Agritourism Law Passes: What does it mean?

By Mary Beth Henry, UF/IFAS Extension Polk County and co-leader for Small Farms Extension team

Agritourism marries Florida’s two largest industries, tourism and agriculture, to provide an on farm recreational experience for consumers. Florida experienced record tourism in 2015, with 105 million visitors spending more than $85 billion, according to VISIT Florida. The number of Florida farms offering recreational experiences more than doubled from 281 in 2007 to 724 in 2012, according to USDA Census of Agriculture data.

Buckingham Farms in located in Fort Myers features an atmosphere of rustic elegance for agritourism events. Photo Credit: Seth Henry

2013 Agritourism Law

Florida has recently passed new laws, key to developing agritourism. A 2013 change in the Florida Statutes reduced the liability for agritourism farms so long as a warning sign is posted indicating participation in agritourism activities involves inherent risks and notifying participants that by choosing to participate they are accepting these risks. The change does not protect gross negligence, but provides some assurance for farms on the fence about opening their farm to the public.

Included in those changes was language to prevent local authorities from imposing regulations to prevent agricultural operations from engaging in agritourism, however, many questions arose after the ink dried. Several operations found themselves in difficult circumstances, as local authorities grappled with the new law, which lacked a reference to enforcement of existing local regulations. The definition of agritourism itself was a point of confusion, especially where the on-farm activities were not clearly related to agriculture. Rustic on-farm weddings have become a hot trend but were not specifically cited as an agritourism activity.

NFREC in Quincy , tractor, tour, trailer, field, farm.
A farm field day at the North Florida Research and Education Center in Quincy, FL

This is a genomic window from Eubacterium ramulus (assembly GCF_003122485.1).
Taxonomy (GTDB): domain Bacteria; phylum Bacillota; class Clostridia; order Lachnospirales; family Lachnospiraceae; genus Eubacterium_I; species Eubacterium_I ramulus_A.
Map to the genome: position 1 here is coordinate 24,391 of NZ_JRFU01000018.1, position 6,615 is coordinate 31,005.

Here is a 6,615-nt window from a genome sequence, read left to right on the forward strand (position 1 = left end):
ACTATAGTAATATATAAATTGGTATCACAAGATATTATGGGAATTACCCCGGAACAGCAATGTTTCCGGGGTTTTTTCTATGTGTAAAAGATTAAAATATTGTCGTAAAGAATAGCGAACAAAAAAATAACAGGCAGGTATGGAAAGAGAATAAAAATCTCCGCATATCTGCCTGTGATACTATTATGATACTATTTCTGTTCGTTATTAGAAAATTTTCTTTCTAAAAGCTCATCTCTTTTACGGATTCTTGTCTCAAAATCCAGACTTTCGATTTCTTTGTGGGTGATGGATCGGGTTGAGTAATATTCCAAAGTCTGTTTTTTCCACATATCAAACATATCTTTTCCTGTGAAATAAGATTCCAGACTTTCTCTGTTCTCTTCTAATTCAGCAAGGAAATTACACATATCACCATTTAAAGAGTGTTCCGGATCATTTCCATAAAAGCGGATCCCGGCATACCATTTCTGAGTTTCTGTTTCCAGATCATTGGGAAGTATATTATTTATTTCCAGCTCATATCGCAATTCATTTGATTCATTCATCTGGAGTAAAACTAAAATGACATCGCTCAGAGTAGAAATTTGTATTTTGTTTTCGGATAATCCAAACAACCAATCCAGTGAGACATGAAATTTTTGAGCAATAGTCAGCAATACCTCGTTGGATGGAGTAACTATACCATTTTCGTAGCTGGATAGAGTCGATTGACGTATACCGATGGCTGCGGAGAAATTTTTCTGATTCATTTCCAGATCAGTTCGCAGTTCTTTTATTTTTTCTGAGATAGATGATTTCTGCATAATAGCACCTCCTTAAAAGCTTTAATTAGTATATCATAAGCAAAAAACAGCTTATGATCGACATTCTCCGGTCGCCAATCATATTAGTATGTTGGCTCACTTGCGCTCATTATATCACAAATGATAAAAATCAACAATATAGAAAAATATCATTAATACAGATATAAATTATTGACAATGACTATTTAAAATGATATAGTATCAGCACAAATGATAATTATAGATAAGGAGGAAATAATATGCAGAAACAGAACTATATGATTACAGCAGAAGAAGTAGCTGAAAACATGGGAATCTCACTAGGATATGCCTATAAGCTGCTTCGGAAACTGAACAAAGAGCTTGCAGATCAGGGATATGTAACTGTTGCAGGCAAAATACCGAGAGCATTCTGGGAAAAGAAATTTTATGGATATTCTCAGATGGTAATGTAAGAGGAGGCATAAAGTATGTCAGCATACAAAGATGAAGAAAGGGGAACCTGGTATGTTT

2016 Improvements

The 2016 edition clarifies these questions with specific language to address the points of contention. Local governments are prohibited not only from enacting new regulations to limit agritourism but also from enforcing existing regulations. The concerns of local government were also addressed, however, with the addition of language that allows them power to address “substantial offsite impacts” of agritourism activities. Language to describe an agritourism activity was expanded and specifically includes civic and ceremonial activities.

What if I’m not Greenbelted?

One point that has not changed is that these activities are regarded as agritourism only when conducted on land that is classified as agricultural, i.e. land granted agricultural assessment value with the local property appraiser. Operations conducting similar activities on non- agriculturally classified land were hoping for a change here, however many fear this could result in issues down the line.

Change = Less Uncertainty

The bottom line here is that local governments now have more specific legal guidance on agritourism which should make for a smoother path for farms looking to open their farms to the public. Hosting weddings seemed to be a common issue of concern so having them and other ceremonies specifically included in agritourism activities should remove uncertainty for governments and make it easier for farms to offer these services.

Rows of blackberries maturing at Rooney’s Front Porch Farm, a U-pick farm in Live Oak, FL

Make Friends with your Neighbors

Removing the enforcement of existing local ordinances from the equation should help farms better anticipate regulations, even as local governments preserve their ability to get involved when substantial off site effects are expected. Inconsistency among local regulation policies makes it difficult to predict how widely this part of the new language will come into play. Discussions with local regulators thus far suggest the phrase “substantial off site impacts” is most often determined by what the farm neighbors think. The scale and frequency of agritourism activities can also play a role, as governments seek to protect the rights of neighbors as well as agritourism operations. The potential for off-site impacts, and thus local regulation, increase with scale and frequency of events. Common courtesy and open communication can go a long way in cultivating tolerance for what some neighbors might consider nuisance effects, such as increased traffic and noise.

Read the law yourself here!

2016 Florida Statues 570.85- 89 here


Posted: June 21, 2016

Category: Agribusiness, Agriculture
Tags: Agritourism

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